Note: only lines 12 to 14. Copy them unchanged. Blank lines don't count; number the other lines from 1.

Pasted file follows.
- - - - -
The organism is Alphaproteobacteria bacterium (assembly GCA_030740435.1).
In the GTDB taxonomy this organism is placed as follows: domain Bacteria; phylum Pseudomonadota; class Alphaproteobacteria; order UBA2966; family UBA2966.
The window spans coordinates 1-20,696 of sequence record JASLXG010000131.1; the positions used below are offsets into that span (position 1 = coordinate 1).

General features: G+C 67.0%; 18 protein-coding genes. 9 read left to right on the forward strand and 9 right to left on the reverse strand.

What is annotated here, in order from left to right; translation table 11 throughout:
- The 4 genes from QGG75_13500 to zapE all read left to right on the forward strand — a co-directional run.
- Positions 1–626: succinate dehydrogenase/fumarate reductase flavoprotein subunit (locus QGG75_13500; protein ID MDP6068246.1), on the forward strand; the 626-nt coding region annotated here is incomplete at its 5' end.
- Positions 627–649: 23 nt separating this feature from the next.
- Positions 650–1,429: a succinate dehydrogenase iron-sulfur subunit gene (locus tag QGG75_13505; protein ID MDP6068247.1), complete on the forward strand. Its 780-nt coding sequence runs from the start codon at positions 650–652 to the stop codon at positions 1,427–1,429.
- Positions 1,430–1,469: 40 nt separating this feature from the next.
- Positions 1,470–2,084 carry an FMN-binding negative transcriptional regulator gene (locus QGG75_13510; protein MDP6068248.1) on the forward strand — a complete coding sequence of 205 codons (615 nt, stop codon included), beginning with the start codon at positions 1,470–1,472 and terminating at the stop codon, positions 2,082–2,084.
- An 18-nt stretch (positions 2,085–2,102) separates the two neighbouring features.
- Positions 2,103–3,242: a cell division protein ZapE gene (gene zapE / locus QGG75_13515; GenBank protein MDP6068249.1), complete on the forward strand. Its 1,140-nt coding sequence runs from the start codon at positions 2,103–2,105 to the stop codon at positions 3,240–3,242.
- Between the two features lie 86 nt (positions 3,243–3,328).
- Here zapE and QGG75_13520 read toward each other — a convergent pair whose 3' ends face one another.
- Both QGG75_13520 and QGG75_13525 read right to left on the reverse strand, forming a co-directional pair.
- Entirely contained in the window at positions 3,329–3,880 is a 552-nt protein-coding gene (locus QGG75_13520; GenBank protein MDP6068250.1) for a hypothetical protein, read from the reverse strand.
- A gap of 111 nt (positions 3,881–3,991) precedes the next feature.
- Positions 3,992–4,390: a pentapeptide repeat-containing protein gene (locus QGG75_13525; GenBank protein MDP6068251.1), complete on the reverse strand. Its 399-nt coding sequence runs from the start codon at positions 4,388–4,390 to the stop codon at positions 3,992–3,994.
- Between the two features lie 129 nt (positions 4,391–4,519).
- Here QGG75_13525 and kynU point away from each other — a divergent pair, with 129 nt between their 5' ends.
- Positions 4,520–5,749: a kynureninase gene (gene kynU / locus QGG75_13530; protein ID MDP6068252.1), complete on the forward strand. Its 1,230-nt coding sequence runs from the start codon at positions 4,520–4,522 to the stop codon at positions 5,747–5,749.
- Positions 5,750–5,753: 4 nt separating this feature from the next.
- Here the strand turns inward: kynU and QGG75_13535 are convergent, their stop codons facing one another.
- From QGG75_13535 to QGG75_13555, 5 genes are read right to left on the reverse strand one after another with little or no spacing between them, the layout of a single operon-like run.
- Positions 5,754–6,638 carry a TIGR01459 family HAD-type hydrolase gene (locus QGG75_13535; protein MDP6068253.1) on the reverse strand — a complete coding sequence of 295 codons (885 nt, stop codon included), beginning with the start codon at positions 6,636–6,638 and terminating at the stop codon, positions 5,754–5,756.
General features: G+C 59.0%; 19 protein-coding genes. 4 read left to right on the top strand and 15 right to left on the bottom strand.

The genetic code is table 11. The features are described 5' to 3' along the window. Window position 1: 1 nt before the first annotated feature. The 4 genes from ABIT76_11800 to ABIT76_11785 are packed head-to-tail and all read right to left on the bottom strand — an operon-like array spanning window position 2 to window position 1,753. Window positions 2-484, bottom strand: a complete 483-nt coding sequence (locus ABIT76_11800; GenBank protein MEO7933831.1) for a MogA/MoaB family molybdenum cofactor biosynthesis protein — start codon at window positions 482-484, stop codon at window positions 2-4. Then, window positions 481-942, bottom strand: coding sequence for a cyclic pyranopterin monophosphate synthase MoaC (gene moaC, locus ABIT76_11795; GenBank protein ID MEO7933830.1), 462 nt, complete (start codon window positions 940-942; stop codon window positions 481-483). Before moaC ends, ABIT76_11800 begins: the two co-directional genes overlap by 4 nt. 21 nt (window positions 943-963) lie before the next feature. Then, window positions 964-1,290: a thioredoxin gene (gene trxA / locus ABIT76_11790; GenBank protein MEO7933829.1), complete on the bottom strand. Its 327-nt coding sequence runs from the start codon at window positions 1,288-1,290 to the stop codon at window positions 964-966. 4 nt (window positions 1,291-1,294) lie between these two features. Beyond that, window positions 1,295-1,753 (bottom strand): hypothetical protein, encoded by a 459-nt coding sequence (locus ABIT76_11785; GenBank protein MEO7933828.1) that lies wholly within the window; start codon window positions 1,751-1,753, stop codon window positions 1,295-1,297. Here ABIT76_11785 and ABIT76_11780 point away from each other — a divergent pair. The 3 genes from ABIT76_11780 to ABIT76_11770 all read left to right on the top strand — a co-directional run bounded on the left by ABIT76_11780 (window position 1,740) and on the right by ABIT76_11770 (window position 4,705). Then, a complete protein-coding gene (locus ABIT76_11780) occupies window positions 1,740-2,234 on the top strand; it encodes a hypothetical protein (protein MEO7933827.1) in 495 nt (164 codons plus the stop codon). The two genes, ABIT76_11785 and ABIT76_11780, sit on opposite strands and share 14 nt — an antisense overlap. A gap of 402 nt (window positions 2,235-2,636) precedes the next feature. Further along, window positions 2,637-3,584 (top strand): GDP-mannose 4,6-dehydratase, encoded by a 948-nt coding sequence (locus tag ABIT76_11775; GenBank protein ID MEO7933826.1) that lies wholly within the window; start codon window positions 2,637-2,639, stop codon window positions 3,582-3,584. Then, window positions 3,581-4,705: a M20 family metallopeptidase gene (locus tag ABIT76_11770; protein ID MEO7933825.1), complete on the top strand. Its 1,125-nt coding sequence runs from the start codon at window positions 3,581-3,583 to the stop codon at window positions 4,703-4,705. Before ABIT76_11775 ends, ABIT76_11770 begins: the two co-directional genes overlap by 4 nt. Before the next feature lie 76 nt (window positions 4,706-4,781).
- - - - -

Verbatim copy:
- An 18-nt stretch (positions 2,085–2,102) separates the two neighbouring features.
- Positions 2,103–3,242: a cell division protein ZapE gene (gene zapE / locus QGG75_13515; GenBank protein MDP6068249.1), complete on the forward strand. Its 1,140-nt coding sequence runs from the start codon at positions 2,103–2,105 to the stop codon at positions 3,240–3,242.
- Between the two features lie 86 nt (positions 3,243–3,328).